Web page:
•A 74-68 triumph against the Sudanese in a winner take it all tie at a jam packed gymnasium, only pushed Kenya into the already waiting hands of continental giants Angola, Senegal and Mozambique.
• One of the key things in my plans is to beef up the squad and organize for some friendlies–Oduor.
Good preparations is all that national basketball team coach Cliff Owuor needs to propel Kenya to the FIBA Afro Basket championship for the first time in 27 years.
The continental bonanza is slated for Kigali, Rwanda in 2021 and by winning the Zone Five Pre-qualifiers in Nairobi in January, Morans already have one foot in the tournament.
The Nyayo National Stadium gymnasium regional championships saw Kenya beat all the five challengers including South Sudan, Tanzania, Somalia, Burundi and Eritrea. But their next program will surely be a tight one.
A 74-68 triumph against the Sudanese in a winner take-it-all final tie at a jam-packed gymnasium pushed Kenya into the already waiting hands of continental giants Angola, Senegal and Mozambique.
This battle royale pitting the four teams in the next phase of the tournament is slated for November at a venue yet to be determined. Three teams will qualify and Kenya will have to be at their best.
But Owuor is convinced he can scale these heights but he will have to beef the squad by again calling some key diaspora players, start early training and organise some friendly matches.
“One of the key things in my plans is to beef up the squad and play some friendly matches. We already have an invitation to Morocco. There are also plans for a four-nation tournament here against Egypt, Rwanda and South Sudan,” noted Owuor.
He said that as part of their final preparations, the team also plans to go to the USA to play against some college teams. They have approached a renown American Christian group, Athletes In Action (AIA), to be their host.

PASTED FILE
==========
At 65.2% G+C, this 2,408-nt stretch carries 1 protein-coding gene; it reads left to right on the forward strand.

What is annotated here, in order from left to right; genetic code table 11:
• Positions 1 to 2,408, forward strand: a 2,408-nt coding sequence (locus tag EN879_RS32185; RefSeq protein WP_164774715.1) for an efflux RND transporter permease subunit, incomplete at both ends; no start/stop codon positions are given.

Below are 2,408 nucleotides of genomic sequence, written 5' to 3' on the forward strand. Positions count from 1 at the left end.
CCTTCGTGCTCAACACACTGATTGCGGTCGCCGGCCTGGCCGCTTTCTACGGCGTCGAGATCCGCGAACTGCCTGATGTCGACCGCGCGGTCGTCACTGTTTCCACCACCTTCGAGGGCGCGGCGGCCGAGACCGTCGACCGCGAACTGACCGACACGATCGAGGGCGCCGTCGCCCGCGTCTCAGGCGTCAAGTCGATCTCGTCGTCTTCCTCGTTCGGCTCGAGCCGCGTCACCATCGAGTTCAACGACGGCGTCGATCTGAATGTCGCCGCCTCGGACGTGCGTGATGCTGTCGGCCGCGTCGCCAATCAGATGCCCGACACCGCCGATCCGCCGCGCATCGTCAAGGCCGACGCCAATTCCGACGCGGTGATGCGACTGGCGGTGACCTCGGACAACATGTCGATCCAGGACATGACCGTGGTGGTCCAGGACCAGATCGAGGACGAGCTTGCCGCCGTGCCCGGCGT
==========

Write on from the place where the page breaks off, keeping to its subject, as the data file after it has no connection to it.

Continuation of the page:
“If we can manage to successfully work out all these, we will be all set to play at the top level. I am optimistic that we will be up to the task. The exposure will key,” he said.
Kenya has not made a podium finish in their three earlier trips to the continental championships. The bad spell started with a trip to Abidjan, Ivory Coast in 1985 before moving to Luanda, Angola in 1990.
In the two events, Kenya finished last among the participating teams.
Then came the third tournament played here at home before their fans at the Moi Stadium, Kasarani indoor arena in 1993.
Here, Kenya defied all the odds and made a huge leap finishing fourth in the 12-team tournament. A huge achievement but, unfortunately, served as their last appearance as the event continued every two years without Kenya’s participation.
But Owuor remains upbeat this worrying trend will change. He is convinced the performance of Morans in Bamako, Mali during the inaugural FibaAfrocan tournament last year shows they are headed in the right direction.
Owuor's charges shook Africa and put the nation on the continental map making the first podium finish as they bagged silver. The good run started in the zonal qualifiers in Kampala, Uganda, where they slammed the door firmly shut on their perennial stumbling block, Egypt.
But what did the United States International University (USIU) tactician, given the reigns of the national side for the first time, bring to the team?
He points out that the team remained positive throughout the tournament and were never distracted by any sideshows like lack of allowances.
"Our mindset was on performance. Nothing else mattered. I asked my players to avoid every destruction and focus on the task ahead and this is one reason why we reached far," said Owuor.
Owuor, who also handled APR of Rwanda for years — guiding them to the Africa Club Championships three times — maintained that studying their opponents was also an important factor.
“We never went to matches without watching our opponents' style of play. I took few minutes looking at all the quarters. I also looked at match statistics and analysed it after which we discussed our opponents' top individual players,” he said.
Owuor went on: “We rested well. After our meals, we went to bed early and slept like babies. Above all, discipline was paramount in that we did.”
Owuor pointed out that, in future, there is need for lengthy preparations and that KBF needs to liaise with employers so that they can release players for longer periods.
“It will help in future if all players are released to join camp early by their employers. Ten days before the team travels, all players should be available," said Owuor.
“We had situations where players kept disrupting the camp because they had to report to work and then come for training. We would have performed better if we had prepared better.”
There is also need to address fixtures for teams which will have players in the national team.
“They should be given a break from league assignments when they are training for national duty. Taking players out of the city for away fixtures need to be addressed. It is tiring.”